Employees, friends and family members from Y-12 prepared for the Knoxville Race for the Cure in the pre-dawn hours Oct. 24. (Photo by Big Orange Professional Photography)
A few weeks later in Tennessee, 33 Y-12ers joined the cause at the Knoxville Race for the Cure. CNS provided t-shirts for the runners in addition to covering employee registration fee. Shelia Scarfo of Y-12 participated with her two daughters. She said, “I walk with one of my daughters each year since my grandmother died from this disease, and my mother is a survivor.”
One Y-12 employee felt breast cancer awareness was worth significant attention and dyed his beard pink. Rodney Ryder, a lineman in Power Operations, dyed his beard pink noting “I have extended family members who are battling breast cancer.” When he went to a salon to inquire about dying it pink, the stylist agreed to do it (and provide any needed touch ups) for free, given the cause.
Ryder says all the teasing from co-workers is worth it. “When a woman tells me thank you or shares her story with me, I know my purpose of dying it was right. I’m thinking of doing it yearly,” he said.
Article by Jim Ray, Pantex Wildlife Biologist/Scientist
Yet another publication has come out of a research collaboration that studied black-tailed prairie dogs and western burrowing owls on and around the U.S. Department of Energy/National Nuclear Security Administration Pantex Plant from 2000–2005. Seven manuscripts have been published and two others have recently been accepted and are in publication.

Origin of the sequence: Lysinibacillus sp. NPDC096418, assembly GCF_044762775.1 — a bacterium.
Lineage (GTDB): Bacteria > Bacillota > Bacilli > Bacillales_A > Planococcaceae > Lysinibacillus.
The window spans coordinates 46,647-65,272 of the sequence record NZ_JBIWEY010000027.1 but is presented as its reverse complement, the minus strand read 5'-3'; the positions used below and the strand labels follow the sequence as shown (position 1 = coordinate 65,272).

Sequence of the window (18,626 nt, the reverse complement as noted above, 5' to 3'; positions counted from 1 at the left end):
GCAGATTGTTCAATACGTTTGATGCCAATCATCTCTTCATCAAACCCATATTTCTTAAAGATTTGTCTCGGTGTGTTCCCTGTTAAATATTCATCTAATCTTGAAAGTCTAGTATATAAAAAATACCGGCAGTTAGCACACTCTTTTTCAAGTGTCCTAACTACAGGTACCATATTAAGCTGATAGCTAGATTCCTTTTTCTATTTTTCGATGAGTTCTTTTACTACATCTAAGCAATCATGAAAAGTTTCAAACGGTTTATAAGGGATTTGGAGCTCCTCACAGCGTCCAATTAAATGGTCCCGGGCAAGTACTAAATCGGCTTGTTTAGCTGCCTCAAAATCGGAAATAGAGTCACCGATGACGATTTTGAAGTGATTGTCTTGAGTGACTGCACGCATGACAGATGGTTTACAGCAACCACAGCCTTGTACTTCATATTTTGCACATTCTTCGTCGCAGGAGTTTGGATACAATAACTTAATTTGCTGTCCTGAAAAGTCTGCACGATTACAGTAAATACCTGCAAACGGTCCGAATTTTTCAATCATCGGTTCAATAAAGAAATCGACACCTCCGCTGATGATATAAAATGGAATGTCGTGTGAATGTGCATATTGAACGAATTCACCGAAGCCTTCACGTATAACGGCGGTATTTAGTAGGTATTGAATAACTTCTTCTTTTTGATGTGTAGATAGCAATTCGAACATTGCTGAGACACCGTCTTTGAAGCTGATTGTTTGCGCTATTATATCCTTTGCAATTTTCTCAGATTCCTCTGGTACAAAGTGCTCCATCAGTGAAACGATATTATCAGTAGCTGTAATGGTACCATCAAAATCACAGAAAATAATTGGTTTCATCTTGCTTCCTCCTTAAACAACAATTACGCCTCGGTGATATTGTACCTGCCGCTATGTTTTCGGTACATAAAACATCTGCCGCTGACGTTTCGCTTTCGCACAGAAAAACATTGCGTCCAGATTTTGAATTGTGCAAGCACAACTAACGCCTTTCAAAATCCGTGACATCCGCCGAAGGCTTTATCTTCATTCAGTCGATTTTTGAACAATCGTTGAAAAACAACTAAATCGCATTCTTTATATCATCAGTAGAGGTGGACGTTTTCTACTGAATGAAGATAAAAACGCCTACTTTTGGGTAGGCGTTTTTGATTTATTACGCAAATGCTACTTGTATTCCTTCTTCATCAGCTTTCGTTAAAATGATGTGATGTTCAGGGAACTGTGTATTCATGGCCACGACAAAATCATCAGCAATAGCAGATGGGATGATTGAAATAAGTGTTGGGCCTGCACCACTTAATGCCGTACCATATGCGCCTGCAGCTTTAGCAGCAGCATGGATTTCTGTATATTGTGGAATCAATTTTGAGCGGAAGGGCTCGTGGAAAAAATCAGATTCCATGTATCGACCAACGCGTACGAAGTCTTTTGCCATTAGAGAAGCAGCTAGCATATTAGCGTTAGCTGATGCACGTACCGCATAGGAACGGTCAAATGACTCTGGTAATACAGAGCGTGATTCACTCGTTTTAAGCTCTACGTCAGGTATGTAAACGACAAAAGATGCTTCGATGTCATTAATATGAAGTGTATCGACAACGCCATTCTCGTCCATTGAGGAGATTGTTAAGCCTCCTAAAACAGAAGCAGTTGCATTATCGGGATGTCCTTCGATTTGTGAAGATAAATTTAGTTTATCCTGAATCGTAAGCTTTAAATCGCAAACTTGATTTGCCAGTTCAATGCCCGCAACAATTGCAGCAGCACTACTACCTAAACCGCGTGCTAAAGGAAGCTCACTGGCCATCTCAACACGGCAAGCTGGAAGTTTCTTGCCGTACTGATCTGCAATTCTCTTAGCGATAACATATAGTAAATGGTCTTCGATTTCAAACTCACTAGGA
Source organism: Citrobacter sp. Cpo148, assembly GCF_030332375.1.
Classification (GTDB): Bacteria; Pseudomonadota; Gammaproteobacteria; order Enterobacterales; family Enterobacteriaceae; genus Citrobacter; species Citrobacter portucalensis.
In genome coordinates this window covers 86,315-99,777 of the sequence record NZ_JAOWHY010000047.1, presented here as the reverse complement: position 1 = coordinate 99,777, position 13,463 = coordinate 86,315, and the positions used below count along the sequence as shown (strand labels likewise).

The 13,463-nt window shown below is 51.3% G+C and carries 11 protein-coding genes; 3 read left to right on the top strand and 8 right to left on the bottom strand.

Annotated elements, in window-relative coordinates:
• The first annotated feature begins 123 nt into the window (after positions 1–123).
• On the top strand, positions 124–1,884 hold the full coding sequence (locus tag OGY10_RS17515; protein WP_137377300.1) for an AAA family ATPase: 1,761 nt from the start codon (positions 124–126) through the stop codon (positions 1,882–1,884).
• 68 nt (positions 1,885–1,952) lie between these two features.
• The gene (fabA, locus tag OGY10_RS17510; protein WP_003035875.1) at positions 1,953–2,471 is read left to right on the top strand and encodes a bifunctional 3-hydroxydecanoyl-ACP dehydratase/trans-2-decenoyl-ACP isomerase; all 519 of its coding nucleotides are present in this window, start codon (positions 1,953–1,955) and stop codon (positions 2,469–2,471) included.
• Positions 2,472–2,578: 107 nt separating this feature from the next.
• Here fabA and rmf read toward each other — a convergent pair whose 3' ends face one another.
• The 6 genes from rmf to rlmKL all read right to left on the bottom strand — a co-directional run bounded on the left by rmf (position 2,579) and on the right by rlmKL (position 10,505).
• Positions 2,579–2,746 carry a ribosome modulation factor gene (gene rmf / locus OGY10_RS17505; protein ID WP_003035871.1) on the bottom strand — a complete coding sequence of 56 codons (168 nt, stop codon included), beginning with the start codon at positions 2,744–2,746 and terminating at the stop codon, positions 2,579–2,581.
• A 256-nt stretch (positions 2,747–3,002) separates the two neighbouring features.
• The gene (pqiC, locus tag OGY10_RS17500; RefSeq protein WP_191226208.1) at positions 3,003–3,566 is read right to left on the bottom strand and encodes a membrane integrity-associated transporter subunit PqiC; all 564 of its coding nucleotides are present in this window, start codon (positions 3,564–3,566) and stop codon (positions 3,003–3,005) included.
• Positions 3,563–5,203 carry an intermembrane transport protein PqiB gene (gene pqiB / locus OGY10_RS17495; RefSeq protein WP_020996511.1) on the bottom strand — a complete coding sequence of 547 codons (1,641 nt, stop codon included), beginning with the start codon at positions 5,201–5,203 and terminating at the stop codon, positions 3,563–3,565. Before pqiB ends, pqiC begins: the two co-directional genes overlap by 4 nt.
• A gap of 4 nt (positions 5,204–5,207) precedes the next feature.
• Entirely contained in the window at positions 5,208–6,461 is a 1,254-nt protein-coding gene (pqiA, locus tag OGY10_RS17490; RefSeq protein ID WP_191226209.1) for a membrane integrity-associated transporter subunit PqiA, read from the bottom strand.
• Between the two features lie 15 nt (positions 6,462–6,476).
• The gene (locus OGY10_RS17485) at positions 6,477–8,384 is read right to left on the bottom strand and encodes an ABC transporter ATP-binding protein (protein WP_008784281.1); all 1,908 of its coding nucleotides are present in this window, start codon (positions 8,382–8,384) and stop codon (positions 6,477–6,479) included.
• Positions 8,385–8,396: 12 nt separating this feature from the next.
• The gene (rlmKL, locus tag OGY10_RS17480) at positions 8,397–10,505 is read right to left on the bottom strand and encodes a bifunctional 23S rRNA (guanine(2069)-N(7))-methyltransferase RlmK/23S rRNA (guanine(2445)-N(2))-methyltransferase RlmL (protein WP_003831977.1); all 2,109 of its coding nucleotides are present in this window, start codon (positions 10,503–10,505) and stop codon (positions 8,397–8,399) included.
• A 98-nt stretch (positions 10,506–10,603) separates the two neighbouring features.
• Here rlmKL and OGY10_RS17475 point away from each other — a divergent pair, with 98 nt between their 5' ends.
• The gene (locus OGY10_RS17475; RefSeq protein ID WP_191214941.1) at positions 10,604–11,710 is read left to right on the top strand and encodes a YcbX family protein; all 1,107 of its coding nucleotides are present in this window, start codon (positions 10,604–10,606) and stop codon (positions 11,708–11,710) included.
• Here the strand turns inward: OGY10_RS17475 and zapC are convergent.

Black-tailed prairie dogs at Pantex on alert.
Sixteen years ago, Pantex sought bids for a contractor to collaborate on research focusing on black-tailed prairie dogs and wildlife that are associated with habitat diversity promoted by the area consisting of burrows, short cover, bare-ground and a plant community that differs from the adjacent prairie. Pantex needed information for management decisions, and the black-tailed prairie dog was under review for federal listing as "threatened" following petitioning by one or more environmental groups. The western burrowing owl is dependent on prairie dogs for habitat (burrows and short cover) and is also attracted to the rich insect, amphibian, reptile, bird and small mammal communities that are known to inhabit prairie dog colonies.